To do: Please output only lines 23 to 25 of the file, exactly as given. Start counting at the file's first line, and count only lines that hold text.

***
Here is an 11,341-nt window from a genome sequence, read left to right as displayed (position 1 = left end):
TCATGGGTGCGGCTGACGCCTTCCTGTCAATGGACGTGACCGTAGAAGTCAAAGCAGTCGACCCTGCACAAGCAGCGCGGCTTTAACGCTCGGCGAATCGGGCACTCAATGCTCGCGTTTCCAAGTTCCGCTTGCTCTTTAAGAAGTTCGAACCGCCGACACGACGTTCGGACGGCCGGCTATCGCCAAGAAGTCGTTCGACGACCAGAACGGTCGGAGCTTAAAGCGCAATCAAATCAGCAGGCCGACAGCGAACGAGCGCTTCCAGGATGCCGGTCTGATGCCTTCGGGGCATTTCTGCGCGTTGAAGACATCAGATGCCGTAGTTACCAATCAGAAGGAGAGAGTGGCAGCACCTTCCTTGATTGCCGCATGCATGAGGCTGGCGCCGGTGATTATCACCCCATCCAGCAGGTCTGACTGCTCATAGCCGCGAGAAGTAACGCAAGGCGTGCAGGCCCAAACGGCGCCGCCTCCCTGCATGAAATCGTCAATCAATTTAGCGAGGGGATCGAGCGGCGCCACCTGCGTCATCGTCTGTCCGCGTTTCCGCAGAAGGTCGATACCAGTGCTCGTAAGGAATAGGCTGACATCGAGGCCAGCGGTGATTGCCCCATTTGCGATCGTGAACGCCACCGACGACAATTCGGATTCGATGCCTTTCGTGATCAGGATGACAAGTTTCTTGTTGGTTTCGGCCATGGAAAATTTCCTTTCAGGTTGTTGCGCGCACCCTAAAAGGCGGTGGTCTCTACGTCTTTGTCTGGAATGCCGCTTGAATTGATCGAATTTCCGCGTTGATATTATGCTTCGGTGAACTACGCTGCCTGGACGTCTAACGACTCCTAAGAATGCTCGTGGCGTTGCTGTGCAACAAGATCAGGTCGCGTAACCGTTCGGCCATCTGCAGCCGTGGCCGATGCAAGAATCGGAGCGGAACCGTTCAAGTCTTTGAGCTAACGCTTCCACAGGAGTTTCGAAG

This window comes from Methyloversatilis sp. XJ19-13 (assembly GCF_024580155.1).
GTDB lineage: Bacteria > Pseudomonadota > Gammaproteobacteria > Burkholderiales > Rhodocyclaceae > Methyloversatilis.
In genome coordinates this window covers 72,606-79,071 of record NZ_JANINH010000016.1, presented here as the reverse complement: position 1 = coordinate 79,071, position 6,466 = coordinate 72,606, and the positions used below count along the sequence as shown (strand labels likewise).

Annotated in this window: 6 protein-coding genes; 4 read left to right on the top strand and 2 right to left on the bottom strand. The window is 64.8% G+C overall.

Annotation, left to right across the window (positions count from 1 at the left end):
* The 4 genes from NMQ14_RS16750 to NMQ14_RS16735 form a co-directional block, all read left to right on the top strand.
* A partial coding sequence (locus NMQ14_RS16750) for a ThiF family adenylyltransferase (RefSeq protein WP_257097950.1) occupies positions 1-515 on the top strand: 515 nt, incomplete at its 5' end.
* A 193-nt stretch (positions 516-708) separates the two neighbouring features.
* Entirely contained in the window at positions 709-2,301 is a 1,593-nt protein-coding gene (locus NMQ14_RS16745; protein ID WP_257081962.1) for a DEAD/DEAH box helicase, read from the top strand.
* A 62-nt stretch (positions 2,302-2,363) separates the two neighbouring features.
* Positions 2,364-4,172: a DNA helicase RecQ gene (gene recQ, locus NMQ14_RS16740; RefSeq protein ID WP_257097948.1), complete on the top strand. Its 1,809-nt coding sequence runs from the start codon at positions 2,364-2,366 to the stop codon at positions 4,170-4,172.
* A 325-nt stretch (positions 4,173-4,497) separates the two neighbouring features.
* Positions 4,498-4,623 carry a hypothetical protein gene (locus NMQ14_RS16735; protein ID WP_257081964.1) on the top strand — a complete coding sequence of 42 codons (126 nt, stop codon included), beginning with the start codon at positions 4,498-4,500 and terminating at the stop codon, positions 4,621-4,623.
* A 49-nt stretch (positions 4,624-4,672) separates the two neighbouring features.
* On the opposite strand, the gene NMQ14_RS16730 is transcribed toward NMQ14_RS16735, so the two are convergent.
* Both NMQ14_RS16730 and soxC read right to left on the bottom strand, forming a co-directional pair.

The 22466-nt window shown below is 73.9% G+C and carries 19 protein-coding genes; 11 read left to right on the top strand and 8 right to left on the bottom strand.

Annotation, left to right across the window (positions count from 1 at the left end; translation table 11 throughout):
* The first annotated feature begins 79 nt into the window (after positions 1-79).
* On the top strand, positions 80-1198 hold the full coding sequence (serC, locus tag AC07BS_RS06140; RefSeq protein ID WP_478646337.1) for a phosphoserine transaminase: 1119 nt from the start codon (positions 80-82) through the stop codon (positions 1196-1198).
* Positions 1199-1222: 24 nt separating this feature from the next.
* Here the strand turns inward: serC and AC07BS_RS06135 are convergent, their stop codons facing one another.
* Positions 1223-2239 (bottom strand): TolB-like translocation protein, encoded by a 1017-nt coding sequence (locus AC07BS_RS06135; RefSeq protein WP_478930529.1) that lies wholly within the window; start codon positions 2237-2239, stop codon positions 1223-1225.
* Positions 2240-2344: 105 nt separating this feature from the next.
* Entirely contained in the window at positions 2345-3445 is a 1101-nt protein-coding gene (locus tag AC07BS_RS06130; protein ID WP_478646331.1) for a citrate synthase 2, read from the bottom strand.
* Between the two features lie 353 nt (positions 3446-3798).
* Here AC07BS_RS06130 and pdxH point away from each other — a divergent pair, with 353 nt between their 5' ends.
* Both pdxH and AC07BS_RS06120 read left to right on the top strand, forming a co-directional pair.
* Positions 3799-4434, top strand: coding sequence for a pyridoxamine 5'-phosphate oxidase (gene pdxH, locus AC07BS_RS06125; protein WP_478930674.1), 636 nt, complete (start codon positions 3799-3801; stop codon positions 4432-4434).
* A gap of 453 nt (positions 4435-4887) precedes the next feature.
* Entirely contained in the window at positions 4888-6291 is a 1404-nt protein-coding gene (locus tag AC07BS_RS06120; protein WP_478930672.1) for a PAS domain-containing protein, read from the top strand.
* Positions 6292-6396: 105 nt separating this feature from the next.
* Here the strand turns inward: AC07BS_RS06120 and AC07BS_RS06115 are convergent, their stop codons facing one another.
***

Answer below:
* Positions 1199-1222: 24 nt separating this feature from the next.
* Here the strand turns inward: serC and AC07BS_RS06135 are convergent, their stop codons facing one another.
* Positions 1223-2239 (bottom strand): TolB-like translocation protein, encoded by a 1017-nt coding sequence (locus AC07BS_RS06135; RefSeq protein WP_478930529.1) that lies wholly within the window; start codon positions 2237-2239, stop codon positions 1223-1225.